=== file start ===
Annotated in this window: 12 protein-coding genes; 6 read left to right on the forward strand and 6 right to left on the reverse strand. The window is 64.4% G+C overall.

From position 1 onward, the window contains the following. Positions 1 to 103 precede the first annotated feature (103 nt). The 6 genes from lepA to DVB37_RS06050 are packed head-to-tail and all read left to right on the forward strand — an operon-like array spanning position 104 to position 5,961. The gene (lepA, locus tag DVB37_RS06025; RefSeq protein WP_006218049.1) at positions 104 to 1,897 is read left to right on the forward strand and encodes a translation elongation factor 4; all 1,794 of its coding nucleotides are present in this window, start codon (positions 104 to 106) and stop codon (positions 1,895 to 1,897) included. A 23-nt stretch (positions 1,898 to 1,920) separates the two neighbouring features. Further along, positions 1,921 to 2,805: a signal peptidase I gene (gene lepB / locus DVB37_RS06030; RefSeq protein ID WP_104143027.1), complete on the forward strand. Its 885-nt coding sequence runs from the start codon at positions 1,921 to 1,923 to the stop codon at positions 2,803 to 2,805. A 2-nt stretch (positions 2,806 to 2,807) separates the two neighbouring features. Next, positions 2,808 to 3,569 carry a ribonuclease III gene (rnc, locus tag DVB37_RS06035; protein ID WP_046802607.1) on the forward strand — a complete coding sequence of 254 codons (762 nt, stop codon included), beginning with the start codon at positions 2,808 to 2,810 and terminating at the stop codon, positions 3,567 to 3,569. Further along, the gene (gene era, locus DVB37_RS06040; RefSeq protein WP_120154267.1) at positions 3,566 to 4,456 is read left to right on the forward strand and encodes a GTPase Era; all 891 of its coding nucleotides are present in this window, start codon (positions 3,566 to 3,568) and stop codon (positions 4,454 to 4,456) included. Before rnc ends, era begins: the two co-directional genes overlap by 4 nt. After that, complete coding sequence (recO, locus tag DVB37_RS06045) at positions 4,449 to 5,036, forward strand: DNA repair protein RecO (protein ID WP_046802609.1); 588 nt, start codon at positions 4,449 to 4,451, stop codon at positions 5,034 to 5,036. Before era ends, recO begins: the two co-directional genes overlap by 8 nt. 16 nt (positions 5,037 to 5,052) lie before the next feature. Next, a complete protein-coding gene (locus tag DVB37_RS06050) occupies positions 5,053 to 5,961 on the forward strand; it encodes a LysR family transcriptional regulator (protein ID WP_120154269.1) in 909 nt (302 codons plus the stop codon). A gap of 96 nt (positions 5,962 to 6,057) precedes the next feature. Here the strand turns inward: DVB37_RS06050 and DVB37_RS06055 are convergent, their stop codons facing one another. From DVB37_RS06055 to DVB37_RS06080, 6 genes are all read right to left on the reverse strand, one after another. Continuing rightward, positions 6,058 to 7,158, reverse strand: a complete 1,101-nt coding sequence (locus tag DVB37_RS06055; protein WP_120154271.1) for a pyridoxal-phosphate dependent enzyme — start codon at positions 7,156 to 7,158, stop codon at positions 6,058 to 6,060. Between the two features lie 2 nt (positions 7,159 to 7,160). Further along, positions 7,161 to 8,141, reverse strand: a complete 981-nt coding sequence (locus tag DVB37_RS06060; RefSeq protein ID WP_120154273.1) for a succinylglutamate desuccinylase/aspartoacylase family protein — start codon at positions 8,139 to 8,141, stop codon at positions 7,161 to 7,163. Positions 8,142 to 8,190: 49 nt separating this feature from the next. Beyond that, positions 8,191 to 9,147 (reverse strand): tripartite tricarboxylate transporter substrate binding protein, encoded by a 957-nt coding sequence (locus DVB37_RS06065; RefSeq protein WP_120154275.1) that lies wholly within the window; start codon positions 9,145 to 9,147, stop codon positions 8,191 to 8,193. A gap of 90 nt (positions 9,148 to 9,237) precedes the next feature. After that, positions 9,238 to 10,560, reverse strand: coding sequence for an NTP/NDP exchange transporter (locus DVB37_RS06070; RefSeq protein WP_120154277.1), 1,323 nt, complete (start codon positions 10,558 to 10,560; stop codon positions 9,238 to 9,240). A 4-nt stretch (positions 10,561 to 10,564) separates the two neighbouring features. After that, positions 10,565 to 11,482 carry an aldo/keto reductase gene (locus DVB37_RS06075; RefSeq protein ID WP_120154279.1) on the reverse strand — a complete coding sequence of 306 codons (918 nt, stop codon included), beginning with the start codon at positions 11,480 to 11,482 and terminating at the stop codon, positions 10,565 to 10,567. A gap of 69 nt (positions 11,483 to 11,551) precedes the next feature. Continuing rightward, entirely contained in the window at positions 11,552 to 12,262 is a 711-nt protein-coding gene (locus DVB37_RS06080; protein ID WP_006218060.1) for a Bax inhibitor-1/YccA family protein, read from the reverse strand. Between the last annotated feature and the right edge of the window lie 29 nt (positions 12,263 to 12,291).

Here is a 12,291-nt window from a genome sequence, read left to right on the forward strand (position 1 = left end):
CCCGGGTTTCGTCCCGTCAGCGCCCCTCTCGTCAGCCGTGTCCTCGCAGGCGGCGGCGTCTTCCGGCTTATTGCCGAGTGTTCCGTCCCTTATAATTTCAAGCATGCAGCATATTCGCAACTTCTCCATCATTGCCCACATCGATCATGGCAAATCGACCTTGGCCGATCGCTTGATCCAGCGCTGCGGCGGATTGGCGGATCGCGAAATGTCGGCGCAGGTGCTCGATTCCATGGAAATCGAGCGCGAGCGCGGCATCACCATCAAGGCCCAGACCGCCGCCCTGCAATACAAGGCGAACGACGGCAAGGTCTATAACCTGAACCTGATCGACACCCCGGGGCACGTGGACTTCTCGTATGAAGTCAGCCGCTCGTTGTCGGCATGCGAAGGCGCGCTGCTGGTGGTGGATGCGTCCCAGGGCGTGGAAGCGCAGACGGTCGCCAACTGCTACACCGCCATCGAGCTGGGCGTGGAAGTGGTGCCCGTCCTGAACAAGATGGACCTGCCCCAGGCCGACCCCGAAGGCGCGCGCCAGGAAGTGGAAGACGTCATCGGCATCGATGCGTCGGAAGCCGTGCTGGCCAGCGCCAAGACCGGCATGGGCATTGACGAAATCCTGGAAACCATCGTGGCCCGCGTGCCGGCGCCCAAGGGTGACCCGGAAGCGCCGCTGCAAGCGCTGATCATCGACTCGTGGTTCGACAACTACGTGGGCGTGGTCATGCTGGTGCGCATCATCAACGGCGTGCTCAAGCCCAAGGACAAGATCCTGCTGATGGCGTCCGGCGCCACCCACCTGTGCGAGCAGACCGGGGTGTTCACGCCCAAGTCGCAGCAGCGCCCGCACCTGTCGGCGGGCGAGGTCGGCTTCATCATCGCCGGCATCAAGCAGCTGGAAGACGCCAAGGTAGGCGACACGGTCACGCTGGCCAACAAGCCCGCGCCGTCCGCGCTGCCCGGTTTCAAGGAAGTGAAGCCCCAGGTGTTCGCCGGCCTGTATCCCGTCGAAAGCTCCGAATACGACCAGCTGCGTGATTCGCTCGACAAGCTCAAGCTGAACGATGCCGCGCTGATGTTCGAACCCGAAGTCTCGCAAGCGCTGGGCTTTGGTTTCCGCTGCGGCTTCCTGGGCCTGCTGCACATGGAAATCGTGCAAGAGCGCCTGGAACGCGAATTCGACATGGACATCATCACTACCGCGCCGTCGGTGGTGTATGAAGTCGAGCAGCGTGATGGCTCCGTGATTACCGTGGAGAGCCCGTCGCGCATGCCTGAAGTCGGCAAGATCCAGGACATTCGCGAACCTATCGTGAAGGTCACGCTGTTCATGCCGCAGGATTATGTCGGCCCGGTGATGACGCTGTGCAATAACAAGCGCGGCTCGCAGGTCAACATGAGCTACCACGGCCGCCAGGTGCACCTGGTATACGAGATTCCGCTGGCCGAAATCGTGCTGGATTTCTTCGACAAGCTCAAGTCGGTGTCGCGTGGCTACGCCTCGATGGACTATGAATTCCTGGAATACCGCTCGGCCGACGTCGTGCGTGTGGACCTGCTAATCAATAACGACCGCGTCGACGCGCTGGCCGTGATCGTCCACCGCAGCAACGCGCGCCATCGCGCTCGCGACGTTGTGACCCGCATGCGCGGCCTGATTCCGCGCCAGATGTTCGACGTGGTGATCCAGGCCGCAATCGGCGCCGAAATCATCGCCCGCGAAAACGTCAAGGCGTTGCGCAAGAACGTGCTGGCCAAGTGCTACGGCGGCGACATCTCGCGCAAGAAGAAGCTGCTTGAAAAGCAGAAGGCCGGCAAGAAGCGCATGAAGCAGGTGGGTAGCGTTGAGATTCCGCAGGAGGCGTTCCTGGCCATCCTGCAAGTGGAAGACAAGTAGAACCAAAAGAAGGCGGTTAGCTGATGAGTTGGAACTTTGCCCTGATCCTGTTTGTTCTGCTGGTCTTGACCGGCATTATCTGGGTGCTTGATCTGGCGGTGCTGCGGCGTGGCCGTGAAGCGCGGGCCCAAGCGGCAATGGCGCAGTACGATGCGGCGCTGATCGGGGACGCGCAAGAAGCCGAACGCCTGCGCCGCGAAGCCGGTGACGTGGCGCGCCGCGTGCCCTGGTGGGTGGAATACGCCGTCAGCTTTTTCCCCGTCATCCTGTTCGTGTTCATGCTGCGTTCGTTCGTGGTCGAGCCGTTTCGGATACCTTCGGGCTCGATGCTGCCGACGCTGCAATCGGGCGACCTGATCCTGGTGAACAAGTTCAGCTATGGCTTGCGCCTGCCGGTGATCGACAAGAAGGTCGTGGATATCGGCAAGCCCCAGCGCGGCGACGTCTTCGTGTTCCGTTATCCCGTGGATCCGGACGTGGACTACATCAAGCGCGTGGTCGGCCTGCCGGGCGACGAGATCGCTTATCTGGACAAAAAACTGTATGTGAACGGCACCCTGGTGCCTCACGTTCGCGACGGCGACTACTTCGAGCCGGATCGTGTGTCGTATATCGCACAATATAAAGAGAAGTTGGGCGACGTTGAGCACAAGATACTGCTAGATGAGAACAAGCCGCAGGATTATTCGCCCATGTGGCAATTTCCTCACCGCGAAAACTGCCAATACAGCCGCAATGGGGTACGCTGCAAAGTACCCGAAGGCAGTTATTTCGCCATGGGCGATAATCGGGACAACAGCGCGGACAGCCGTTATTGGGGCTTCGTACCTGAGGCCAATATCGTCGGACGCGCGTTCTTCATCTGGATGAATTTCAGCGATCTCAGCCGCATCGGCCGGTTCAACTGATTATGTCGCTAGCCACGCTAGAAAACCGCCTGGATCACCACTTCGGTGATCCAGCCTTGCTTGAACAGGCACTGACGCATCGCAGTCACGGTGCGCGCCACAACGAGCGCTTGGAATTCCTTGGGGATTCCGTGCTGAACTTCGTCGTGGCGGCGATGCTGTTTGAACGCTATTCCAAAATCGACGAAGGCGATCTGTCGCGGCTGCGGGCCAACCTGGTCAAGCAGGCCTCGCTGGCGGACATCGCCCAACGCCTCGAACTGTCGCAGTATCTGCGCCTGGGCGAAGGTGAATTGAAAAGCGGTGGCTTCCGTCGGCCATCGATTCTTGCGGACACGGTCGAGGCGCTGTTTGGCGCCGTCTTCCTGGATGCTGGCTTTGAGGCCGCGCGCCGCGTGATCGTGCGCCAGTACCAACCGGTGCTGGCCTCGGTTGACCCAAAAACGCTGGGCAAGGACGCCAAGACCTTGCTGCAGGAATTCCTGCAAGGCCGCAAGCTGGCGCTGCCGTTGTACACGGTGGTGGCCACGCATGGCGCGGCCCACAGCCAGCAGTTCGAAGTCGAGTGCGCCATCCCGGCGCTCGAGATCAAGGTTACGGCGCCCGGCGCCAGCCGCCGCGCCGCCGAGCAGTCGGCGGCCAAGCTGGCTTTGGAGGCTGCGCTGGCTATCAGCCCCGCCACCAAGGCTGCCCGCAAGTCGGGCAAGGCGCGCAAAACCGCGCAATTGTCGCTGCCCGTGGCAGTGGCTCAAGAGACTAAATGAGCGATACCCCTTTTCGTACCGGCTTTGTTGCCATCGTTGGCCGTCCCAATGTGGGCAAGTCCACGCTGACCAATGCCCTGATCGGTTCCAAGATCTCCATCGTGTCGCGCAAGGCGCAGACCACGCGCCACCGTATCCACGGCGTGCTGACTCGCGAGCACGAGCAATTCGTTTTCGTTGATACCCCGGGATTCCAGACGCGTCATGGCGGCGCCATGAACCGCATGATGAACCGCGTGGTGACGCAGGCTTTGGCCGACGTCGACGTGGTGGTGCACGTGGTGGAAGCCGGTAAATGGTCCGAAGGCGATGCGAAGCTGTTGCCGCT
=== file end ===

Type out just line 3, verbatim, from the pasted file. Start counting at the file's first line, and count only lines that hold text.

Here is a 12,291-nt window from a genome sequence, read left to right on the forward strand (position 1 = left end):